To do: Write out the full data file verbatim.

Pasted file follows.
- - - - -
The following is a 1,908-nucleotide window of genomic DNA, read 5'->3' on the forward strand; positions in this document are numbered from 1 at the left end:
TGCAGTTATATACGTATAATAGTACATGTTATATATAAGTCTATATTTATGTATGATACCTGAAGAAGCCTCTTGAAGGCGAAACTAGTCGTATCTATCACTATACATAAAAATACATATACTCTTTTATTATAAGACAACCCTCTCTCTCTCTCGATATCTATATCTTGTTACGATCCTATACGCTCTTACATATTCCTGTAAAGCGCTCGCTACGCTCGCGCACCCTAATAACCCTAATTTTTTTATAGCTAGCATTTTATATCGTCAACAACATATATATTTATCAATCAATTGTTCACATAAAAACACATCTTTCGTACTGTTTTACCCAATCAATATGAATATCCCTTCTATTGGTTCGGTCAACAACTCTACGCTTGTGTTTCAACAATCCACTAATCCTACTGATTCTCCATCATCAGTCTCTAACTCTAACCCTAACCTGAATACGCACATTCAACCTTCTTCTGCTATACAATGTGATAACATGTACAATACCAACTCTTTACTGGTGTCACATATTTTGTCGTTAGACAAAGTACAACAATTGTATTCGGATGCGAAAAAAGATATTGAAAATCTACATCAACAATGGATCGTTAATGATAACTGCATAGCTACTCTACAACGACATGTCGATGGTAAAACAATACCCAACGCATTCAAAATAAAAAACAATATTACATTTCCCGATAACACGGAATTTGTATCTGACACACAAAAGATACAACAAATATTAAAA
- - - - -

The following is a 1,908-nucleotide window of genomic DNA, read 5'->3' on the forward strand; positions in this document are numbered from 1 at the left end:
TGCAGTTATATACGTATAATAGTACATGTTATATATAAGTCTATATTTATGTATGATACCTGAAGAAGCCTCTTGAAGGCGAAACTAGTCGTATCTATCACTATACATAAAAATACATATACTCTTTTATTATAAGACAACCCTCTCTCTCTCTCGATATCTATATCTTGTTACGATCCTATACGCTCTTACATATTCCTGTAAAGCGCTCGCTACGCTCGCGCACCCTAATAACCCTAATTTTTTTATAGCTAGCATTTTATATCGTCAACAACATATATATTTATCAATCAATTGTTCACATAAAAACACATCTTTCGTACTGTTTTACCCAATCAATATGAATATCCCTTCTATTGGTTCGGTCAACAACTCTACGCTTGTGTTTCAACAATCCACTAATCCTACTGATTCTCCATCATCAGTCTCTAACTCTAACCCTAACCTGAATACGCACATTCAACCTTCTTCTGCTATACAATGTGATAACATGTACAATACCAACTCTTTACTGGTGTCACATATTTTGTCGTTAGACAAAGTACAACAATTGTATTCGGATGCGAAAAAAGATATTGAAAATCTACATCAACAATGGATCGTTAATGATAACTGCATAGCTACTCTACAACGACATGTCGATGGTAAAACAATACCCAACGCATTCAAAATAAAAAACAATATTACATTTCCCGATAACACGGAATTTGTATCTGACACACAAAAGATACAACAAATATTAAAA